How NFT Peer-to-Peer Lending Works and How to Use It

Learn how to use NFT peer-to-peer lending to put your NFT assets to work.

Two men wearing red and grey are measuring a dark red-eyed NFT bunny with their hands.

NFTs started as cute JPEGs that had sentimental value, but these days they are now a full-blown business. NFT lending is a new part of that business that allows NFT owners to use their NFT collections as collateral for loans. This makes NFTs a viable financial tool for investors who want to interact with DeFi. 

However, NFT lending isn’t only about using digital assets as collateral. It’s a subsystem of DeFi that has grown in complexity in recent years. This complexity notwithstanding, NFT peer-to-peer lending can be understood, and this article is an attempt at explaining it. 

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First, we start with the most basic question. What is NFT peer-to-peer lending? 

What Is NFT Peer-to-Peer Lending?

CryptoPunks offered at Christie's 21st Century Evening sale.
Source: Artnews

NFT lending is simply a process where NFT owners pledge their NFTs as collateral for loans. In some ways, NFT lending is a misnomer because it gives the impression that the NFT is what is being lent. That’s not the case, as the NFT itself only acts as collateral. 

NFT lending is almost exclusively peer-to-peer because market makers or centralized applications usually don’t offer it as a service. 

This is probably because NFT lending is still a budding business, even within crypto. It could also be because of the illiquid nature of NFTs. 

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For example, one doesn’t need to find a buyer for their cryptocurrencies — they can simply sell it to market makers or on centralized exchanges. This isn’t true for NFTs, as they have to be listed on an exchange before they can be bought. That’s probably why centralized exchanges don’t offer NFT lending as a service.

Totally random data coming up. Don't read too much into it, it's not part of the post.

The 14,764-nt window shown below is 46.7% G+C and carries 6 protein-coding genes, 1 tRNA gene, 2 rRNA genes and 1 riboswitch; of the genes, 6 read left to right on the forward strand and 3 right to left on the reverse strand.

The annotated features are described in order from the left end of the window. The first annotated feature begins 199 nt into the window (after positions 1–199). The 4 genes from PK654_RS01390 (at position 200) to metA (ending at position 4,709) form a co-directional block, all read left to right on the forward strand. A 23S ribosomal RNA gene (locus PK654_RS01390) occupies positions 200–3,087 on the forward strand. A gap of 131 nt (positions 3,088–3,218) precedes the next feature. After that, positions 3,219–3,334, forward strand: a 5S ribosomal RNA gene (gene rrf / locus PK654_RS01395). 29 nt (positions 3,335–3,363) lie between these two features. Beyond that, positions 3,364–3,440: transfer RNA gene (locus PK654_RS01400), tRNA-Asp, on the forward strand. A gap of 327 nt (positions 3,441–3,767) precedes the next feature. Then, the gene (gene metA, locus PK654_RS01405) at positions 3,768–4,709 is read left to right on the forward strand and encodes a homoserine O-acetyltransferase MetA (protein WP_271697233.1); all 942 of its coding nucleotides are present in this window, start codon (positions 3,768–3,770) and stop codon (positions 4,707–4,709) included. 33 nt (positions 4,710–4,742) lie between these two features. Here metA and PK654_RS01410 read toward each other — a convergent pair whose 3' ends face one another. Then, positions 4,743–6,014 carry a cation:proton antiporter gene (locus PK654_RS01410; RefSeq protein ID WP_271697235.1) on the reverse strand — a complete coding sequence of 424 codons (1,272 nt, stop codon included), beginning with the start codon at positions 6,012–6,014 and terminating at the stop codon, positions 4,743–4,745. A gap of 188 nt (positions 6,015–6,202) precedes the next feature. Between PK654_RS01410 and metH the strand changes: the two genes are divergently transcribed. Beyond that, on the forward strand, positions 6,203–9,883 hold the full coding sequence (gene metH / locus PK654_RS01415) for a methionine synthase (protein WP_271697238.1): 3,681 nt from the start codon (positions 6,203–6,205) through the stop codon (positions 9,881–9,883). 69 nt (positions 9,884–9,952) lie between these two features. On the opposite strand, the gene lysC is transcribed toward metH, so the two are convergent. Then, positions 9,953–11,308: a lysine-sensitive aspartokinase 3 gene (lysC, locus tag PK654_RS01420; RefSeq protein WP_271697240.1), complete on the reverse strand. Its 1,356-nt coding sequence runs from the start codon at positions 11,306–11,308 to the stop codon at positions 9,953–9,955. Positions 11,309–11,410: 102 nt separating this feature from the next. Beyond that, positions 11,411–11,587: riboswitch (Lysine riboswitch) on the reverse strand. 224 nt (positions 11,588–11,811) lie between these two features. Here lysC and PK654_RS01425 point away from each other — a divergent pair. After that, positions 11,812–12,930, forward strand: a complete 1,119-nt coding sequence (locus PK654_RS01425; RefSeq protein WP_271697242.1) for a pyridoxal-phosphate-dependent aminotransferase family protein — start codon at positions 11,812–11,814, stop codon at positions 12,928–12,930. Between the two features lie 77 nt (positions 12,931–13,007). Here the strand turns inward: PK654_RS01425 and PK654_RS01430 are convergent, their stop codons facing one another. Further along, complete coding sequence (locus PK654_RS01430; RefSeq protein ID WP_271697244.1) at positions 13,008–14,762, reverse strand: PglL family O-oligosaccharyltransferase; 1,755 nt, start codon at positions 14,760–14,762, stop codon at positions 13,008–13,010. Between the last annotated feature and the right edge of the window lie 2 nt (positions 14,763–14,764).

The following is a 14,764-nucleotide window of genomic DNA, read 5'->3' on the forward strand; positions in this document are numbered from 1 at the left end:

In recent years, NFT lending has risen in popularity. The primary reason behind this rise is that NFTs are essentially idle assets. One cannot stake them or farm yield with them. The only thing one can do is wait for their value to grow and then sell them. That’s one advantage that regular cryptocurrencies have over NFTs, as these cryptocurrencies can earn money while in your wallet. 

However, NFT lending solves this idle problem, as it allows users to pledge their NFT collections as collateral for loans. The crypto from these loans can then be used to buy tokens that can be used for yield farming or engage in other crypto ventures that may result in high returns.  

Right now, most NFT lending is supported by DeFi infrastructure. This means that the business is usually concluded in peer-to-peer transactions governed by smart contracts. When the loan matures, the owner of the NFT is required to pay back the loaned crypto plus interest. When that is done, the smart contract automatically returns the NFT to the owner. If the loan isn’t paid and terms aren’t met, the owner forfeits the NFT. 

How Lenders Deal with NFT Volatility

NFTs are just as volatile as cryptocurrencies, and this means it can be difficult to appraise them. An appraisal is an important part of the lending process, as people won’t lend if they aren’t certain the collateral involved is worth it. 

This solution is a simple self-appraisal system. The person in search of a loan posts the NFTs they are willing to stake as collateral, and potential lenders self-appraise their worth. If the NFT value isn’t worth it, the lender won’t take the offer. Therefore, it’s up to the borrower to overcollateralize and offer NFTs that will be worth the risk for the lender. 

The fact that smart contracts govern this exchange means that it’s permissionless and decentralized. Hence, there is no risk of default, and both parties will be held to their obligations no matter what. 

Other Types of NFT Lending

Three red dices spelling "NFT" are put together on a computer part on a pile of cash.

NFT peer-to-peer lending isn’t the only type of lending borrowers can use to put their NFTs to work. They can also use peer-to-protocol, NFT rentals, and non-fungible debt positions.